On one side there is no wheat, on the other spelled, kamut or wheat. Spelled is a kind of wheat, wheat and kamut of other kinds, just as Burgundy and Bordeaux are kinds of wine.
So if you decide to stop eating wheat and you choose to eat “spelled out” instead, it’s as if an alcoholic declares that he stops drinking and that he now replaces the wine. Beaujolais!
Getting together between the different wheats
The term wheat includes about ten different species.
Their common point is that they have a common ancestor, called the wild dog.
The wild grape was domesticated by humans in the Neolithic era, a little more than 10,000 years ago. It was then crossed with other plants to give the starch, a sort of starch-rich prehistoric wheat, as the name suggests.
Different types of starch have been selected to produce durum wheat, with which pasta and couscous are made. Kamut is another kind of selected starch. When it comes to Pharaoh in the Bible who had his granaries filled with wheat, it is these wheats that are concerned.
However, the starch was crossed again with another herbaceous plant (that is, a soft-stemmed, woodless plant) to yield soft wheat, also called wheat, and spelled.
People often think that spelled is a very old variety of wheat, but it is not. This is one of the most recent. The confusion comes from the fact that the wild grape, which is one of the ancestors of modern wheat, is also sometimes called “small spelled” (whereas it has nothing to do because the “spelled” is a domesticated and modified engrain ).
Spelled wheat is therefore, like soft wheat (or wheat), a modern form of wheat, several times hybridized. It also contains a lot of gluten. This means that it raises well, but it also means that it is useless to take spelled if you are looking to eat gluten-free …
But the wheat story did not stop there.
In the 1950s and 1960s, new high yielding wheat varieties were developed in the laboratory.
Incredible but true, the current wheat species have 42 chromosomes, while the ancestral wheat, the wild dog, had only 14 …!
As explained by the excellent Julien Venesson in his book “Gluten, how modern wheat intoxicates us”, these wheats are mutants, with unforeseen and disturbing consequences, as much on our health as on the environment.
Modern wheat is torturing our gut
By dint of hybridization and genetic modification, modern wheat now contains a lot of new proteins that we are unable to assimilate.
But the problem does not stop there.
These proteins, which are not transformed by our digestion, pass as they are in the intestine, and in some genetically predisposed people, this triggers inflammation equivalent to true torture. This is called gluten intolerance (or “celiac disease”), a disease that affects “only” 1% of the population.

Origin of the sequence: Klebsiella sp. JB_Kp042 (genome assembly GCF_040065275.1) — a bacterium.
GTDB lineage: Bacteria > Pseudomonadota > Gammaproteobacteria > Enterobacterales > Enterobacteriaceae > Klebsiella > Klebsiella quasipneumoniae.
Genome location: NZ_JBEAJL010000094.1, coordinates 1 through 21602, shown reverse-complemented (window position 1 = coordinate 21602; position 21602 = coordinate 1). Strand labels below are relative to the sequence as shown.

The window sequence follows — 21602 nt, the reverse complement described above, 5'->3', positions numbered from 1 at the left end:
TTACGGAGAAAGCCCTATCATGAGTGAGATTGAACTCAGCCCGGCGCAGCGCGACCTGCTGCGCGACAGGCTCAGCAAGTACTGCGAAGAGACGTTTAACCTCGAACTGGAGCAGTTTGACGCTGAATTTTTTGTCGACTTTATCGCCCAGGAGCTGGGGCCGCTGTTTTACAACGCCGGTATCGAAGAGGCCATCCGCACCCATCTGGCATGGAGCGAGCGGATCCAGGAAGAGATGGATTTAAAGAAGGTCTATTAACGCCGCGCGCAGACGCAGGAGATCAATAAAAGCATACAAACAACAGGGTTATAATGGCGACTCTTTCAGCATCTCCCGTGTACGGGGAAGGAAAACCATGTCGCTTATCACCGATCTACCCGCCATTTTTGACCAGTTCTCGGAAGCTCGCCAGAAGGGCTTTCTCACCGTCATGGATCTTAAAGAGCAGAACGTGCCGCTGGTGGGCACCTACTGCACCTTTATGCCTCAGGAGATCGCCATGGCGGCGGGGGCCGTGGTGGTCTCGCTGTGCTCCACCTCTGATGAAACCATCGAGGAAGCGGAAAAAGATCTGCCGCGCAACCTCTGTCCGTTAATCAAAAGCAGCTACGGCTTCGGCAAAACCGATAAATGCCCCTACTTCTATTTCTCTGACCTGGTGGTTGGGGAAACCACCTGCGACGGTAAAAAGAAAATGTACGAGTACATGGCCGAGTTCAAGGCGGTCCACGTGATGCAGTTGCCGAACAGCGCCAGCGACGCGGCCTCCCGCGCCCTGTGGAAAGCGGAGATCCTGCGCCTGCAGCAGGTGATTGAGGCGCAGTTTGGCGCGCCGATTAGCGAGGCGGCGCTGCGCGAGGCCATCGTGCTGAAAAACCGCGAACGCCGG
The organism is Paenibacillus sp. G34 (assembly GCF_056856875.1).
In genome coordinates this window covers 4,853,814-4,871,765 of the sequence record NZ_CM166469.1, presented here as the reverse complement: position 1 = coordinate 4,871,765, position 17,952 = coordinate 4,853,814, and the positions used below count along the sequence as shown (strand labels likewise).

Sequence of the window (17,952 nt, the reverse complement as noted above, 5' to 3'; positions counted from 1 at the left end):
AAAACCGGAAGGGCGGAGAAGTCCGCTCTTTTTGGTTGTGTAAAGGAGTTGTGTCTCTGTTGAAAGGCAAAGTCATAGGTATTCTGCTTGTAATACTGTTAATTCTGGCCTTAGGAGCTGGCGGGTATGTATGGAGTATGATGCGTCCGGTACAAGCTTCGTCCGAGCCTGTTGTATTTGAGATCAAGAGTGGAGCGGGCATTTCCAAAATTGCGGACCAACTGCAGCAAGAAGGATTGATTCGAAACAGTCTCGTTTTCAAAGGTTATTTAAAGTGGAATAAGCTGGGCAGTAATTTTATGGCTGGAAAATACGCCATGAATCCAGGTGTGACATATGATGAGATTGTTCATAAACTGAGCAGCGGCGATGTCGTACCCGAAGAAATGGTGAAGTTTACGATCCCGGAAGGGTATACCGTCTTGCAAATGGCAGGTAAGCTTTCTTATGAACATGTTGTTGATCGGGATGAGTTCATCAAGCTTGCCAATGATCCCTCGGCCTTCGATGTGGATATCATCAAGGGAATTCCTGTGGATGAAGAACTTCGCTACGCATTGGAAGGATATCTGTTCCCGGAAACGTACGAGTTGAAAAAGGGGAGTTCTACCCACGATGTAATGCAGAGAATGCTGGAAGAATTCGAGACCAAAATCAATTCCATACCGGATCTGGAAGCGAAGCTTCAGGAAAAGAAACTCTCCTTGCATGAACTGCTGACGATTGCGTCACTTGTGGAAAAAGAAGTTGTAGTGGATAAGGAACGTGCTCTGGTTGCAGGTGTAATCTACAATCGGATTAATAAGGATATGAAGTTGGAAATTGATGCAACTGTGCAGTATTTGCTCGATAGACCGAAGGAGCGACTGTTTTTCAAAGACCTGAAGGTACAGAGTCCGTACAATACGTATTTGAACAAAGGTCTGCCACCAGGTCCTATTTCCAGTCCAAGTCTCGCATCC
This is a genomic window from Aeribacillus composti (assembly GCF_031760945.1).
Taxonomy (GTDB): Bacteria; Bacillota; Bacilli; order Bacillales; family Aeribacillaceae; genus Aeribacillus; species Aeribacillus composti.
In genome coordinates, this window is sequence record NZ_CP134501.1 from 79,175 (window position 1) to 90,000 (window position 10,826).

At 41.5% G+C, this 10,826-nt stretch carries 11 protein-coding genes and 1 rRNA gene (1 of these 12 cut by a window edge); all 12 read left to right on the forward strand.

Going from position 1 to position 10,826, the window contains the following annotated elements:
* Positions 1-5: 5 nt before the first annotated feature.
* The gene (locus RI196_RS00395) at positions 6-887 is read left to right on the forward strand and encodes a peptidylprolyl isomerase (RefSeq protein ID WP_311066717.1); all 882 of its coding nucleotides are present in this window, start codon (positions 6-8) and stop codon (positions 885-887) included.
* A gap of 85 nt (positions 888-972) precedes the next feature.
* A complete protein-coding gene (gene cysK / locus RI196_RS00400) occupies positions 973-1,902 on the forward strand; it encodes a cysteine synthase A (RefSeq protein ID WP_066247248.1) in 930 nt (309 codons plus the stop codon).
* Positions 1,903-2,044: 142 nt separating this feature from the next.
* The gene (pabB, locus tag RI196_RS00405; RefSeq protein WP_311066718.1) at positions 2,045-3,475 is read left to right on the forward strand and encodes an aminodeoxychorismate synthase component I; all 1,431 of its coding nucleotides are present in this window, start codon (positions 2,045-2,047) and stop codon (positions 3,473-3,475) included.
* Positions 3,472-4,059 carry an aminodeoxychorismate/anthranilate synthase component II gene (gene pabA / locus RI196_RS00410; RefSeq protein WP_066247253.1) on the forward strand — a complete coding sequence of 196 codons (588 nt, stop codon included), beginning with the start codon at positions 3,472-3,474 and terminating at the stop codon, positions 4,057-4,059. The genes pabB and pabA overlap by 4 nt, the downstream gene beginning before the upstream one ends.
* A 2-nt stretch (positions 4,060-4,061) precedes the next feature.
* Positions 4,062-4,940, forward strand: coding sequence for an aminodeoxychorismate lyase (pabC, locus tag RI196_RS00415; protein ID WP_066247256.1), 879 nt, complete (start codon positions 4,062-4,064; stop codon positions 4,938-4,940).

This is where the official rhetoric ends, because in fact, several recent scientific studies have shown that gluten in modern wheat is harmful to all humans, including people who are not intolerant!
Harmful wheat for all humans
This is a work that has just been published. It is the result of collaboration between researchers at Massachusetts General Hospital, John Hopkins University and Maryland Medical University (USA).
The researchers tested the effect of gluten consumption on 3 groups of people: a group of celiac patients, a group of hypersensitive patients and a group in full health. Result: in all cases the consumption of wheat greatly increases the intestinal permeability by disrupting an intestinal hormone called “zonulin”. And the consequences of this disruption are terrible.
Not only does our gut suffers and struggles to assimilate nutrients, but it can let certain proteins into the bloodstream that will act in our bodies like genuine little terrorists, triggering autoimmune diseases and increasing the risk of cancer. .
Gluten is indeed a mixture of prolamins and glutenins. This is not a subject in itself.
For a long time minimized by the health authorities, the dangers of gluten are today more and more recognized.
Because we are much more likely to suffer from gluten hypersensitivity, which manifests as diffuse symptoms ranging from diarrhea to bloating, depression and joint pain, to all forms of disease.
What are the positive effects of a gluten-free diet?
If you are not affected by any of the above symptoms, keep in mind that a gluten-free diet is a simple and effective way to maintain a healthier bowel and limit the onset of incurable chronic diseases such as autoimmune diseases. -immunes.
Inflammation is a major factor in heart disease, cancer, depression, and many other diseases.
It may well be that gluten-free, or limited gluten, also has a big positive effect on our health. Why not try ?